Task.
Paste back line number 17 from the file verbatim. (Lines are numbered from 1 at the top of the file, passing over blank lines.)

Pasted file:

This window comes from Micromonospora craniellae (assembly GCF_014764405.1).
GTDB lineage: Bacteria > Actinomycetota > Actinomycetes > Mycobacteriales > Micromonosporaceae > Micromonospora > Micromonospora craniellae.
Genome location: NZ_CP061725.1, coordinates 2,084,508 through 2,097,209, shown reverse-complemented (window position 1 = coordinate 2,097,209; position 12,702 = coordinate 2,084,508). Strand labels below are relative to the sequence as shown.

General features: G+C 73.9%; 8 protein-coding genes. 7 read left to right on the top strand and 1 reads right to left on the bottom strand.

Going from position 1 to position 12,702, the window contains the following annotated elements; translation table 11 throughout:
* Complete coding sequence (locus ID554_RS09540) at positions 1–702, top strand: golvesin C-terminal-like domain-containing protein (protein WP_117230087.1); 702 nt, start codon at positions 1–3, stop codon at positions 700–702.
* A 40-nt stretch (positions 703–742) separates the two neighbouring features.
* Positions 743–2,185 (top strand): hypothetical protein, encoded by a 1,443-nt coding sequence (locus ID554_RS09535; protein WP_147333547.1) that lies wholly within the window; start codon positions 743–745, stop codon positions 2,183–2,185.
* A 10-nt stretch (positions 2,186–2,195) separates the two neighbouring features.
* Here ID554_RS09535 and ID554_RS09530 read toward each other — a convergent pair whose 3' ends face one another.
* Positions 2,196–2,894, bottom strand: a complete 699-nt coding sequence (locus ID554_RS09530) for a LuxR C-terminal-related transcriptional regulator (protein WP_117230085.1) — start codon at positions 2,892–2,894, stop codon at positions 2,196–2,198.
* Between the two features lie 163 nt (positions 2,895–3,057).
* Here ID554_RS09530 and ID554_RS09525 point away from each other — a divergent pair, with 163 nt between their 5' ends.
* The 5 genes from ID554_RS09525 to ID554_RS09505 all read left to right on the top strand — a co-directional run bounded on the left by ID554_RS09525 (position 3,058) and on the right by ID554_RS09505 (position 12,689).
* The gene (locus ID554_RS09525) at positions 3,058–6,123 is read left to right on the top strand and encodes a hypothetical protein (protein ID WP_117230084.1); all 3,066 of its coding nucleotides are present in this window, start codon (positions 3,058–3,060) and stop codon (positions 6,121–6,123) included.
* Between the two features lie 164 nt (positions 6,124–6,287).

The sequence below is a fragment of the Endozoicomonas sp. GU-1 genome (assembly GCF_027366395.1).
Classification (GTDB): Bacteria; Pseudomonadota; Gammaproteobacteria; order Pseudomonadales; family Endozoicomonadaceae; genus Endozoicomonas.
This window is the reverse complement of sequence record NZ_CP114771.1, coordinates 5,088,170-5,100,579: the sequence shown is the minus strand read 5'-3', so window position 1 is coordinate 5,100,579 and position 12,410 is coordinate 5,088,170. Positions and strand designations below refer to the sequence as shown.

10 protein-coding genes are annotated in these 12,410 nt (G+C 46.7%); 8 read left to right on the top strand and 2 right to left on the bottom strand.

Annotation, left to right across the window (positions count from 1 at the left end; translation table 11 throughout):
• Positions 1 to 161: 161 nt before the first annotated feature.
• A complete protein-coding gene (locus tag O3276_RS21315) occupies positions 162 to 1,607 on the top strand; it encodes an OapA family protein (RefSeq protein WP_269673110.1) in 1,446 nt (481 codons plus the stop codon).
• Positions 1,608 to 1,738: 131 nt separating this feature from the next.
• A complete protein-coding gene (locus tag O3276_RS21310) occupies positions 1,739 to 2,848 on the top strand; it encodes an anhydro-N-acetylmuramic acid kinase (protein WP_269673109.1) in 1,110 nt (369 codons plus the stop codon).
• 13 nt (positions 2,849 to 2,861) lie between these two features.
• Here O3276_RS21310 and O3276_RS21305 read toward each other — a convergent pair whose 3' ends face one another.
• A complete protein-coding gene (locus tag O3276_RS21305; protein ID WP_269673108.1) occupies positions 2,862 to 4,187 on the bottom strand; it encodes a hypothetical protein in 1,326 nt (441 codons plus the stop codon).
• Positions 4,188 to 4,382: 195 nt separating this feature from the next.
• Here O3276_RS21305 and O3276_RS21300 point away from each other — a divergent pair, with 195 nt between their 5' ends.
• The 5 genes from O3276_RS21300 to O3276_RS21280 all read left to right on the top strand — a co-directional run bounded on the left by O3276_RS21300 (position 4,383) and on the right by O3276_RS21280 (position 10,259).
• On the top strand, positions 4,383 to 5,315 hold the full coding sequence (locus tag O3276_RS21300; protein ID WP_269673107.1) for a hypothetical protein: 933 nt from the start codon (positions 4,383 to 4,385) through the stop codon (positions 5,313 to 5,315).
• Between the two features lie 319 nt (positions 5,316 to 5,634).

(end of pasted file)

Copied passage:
The sequence below is a fragment of the Endozoicomonas sp. GU-1 genome (assembly GCF_027366395.1).